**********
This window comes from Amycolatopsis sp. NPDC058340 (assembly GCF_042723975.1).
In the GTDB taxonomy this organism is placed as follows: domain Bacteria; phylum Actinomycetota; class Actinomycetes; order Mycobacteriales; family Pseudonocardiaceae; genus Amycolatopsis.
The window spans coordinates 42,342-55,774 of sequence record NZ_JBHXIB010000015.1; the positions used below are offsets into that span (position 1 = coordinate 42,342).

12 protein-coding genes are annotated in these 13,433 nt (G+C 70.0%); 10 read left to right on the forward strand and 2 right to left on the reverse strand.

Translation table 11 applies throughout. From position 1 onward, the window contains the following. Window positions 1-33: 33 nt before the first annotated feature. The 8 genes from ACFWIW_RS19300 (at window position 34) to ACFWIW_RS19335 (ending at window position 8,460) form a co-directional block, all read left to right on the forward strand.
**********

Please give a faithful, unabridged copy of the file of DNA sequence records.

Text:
This window comes from Amycolatopsis sp. NPDC058340 (assembly GCF_042723975.1).
In the GTDB taxonomy this organism is placed as follows: domain Bacteria; phylum Actinomycetota; class Actinomycetes; order Mycobacteriales; family Pseudonocardiaceae; genus Amycolatopsis.
The window spans coordinates 42,342-55,774 of sequence record NZ_JBHXIB010000015.1; the positions used below are offsets into that span (position 1 = coordinate 42,342).

12 protein-coding genes are annotated in these 13,433 nt (G+C 70.0%); 10 read left to right on the forward strand and 2 right to left on the reverse strand.

Translation table 11 applies throughout. From position 1 onward, the window contains the following. Window positions 1-33: 33 nt before the first annotated feature. The 8 genes from ACFWIW_RS19300 (at window position 34) to ACFWIW_RS19335 (ending at window position 8,460) form a co-directional block, all read left to right on the forward strand.